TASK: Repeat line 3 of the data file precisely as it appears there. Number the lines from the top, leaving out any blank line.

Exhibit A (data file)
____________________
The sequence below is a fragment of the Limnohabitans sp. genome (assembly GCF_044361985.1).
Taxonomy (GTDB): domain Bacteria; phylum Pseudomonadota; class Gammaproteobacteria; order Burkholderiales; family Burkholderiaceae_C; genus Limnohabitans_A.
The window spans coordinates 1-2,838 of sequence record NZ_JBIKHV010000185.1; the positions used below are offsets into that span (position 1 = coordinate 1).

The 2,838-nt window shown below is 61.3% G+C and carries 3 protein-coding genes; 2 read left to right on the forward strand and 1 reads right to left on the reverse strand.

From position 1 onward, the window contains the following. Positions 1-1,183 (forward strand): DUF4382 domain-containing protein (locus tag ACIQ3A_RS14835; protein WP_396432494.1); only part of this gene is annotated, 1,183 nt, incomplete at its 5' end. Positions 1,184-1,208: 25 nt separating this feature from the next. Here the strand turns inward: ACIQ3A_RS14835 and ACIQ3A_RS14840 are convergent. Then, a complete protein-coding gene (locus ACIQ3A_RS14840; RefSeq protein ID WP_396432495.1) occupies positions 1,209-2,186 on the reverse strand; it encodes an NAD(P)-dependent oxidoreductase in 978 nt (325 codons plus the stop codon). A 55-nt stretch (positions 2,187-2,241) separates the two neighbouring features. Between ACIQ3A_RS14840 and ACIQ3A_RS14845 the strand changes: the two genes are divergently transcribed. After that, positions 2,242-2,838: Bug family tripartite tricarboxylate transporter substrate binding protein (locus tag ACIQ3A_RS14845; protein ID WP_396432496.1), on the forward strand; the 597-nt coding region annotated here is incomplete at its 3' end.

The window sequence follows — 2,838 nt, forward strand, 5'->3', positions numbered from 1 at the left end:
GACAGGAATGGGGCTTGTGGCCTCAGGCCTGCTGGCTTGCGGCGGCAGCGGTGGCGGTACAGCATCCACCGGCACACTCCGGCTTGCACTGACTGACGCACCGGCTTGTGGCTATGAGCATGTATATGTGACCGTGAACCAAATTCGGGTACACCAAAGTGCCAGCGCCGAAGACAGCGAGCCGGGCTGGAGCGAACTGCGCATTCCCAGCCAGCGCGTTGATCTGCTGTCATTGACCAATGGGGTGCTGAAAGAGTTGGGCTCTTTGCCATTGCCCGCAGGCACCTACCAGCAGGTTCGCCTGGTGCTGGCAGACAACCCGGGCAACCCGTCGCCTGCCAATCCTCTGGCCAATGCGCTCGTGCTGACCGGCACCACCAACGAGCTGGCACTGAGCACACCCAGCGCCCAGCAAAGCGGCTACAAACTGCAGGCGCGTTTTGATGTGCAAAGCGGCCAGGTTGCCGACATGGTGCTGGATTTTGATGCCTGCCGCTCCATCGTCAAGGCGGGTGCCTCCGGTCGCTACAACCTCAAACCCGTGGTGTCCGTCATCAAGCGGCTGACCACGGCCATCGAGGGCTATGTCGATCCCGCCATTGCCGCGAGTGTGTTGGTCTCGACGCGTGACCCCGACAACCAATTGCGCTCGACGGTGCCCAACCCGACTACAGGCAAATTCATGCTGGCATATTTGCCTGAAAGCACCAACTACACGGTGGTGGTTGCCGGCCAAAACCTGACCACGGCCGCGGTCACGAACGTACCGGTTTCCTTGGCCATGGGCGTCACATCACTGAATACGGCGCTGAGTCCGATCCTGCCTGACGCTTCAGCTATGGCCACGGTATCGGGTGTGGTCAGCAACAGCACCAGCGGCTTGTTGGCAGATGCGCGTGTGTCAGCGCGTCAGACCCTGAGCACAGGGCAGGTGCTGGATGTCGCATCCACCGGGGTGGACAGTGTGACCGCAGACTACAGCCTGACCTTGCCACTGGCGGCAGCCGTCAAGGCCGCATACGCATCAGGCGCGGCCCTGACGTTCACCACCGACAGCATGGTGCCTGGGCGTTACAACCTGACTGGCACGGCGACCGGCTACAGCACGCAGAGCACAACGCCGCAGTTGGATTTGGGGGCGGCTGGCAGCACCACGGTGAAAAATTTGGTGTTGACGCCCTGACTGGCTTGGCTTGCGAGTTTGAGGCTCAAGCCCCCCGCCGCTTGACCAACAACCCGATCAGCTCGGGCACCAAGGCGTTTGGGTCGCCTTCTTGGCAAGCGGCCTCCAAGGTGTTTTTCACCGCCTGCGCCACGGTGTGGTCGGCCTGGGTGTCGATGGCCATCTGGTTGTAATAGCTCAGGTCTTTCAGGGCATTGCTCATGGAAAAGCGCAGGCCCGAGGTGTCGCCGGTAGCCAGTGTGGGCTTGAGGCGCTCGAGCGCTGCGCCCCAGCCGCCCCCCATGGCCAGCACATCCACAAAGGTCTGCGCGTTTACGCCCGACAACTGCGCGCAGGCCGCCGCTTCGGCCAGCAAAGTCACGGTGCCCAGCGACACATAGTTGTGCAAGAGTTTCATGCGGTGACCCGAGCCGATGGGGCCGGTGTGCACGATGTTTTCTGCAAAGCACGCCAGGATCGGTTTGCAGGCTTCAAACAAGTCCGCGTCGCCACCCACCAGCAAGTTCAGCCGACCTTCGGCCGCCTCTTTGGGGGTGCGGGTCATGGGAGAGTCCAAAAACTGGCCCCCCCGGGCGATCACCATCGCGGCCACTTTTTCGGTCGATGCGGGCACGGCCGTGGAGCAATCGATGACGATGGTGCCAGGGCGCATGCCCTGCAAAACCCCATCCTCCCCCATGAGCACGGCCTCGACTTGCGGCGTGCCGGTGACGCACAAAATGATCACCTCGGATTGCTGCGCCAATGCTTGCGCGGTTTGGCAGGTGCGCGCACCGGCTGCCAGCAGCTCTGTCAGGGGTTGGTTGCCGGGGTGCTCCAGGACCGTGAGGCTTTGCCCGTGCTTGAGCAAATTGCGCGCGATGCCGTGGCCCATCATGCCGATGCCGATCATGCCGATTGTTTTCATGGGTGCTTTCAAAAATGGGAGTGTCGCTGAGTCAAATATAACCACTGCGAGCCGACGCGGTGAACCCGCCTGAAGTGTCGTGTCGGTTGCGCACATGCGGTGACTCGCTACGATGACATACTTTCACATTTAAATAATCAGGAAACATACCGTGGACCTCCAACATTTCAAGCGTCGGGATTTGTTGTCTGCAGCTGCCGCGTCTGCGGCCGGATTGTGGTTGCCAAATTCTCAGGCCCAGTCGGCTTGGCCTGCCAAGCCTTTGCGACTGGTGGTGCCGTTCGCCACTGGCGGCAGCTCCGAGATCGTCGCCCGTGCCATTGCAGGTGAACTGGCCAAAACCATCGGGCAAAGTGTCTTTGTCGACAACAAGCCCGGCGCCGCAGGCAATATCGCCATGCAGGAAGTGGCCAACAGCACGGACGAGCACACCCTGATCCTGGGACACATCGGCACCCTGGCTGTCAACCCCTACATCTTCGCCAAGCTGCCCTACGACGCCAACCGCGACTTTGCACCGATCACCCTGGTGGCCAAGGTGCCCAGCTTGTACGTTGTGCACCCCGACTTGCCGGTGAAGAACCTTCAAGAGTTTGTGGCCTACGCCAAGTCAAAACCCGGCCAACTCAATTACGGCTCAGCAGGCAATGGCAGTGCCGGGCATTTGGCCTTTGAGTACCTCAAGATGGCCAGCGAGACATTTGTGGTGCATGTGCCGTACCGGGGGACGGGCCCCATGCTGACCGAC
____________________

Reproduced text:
The window spans coordinates 1-2,838 of sequence record NZ_JBIKHV010000185.1; the positions used below are offsets into that span (position 1 = coordinate 1).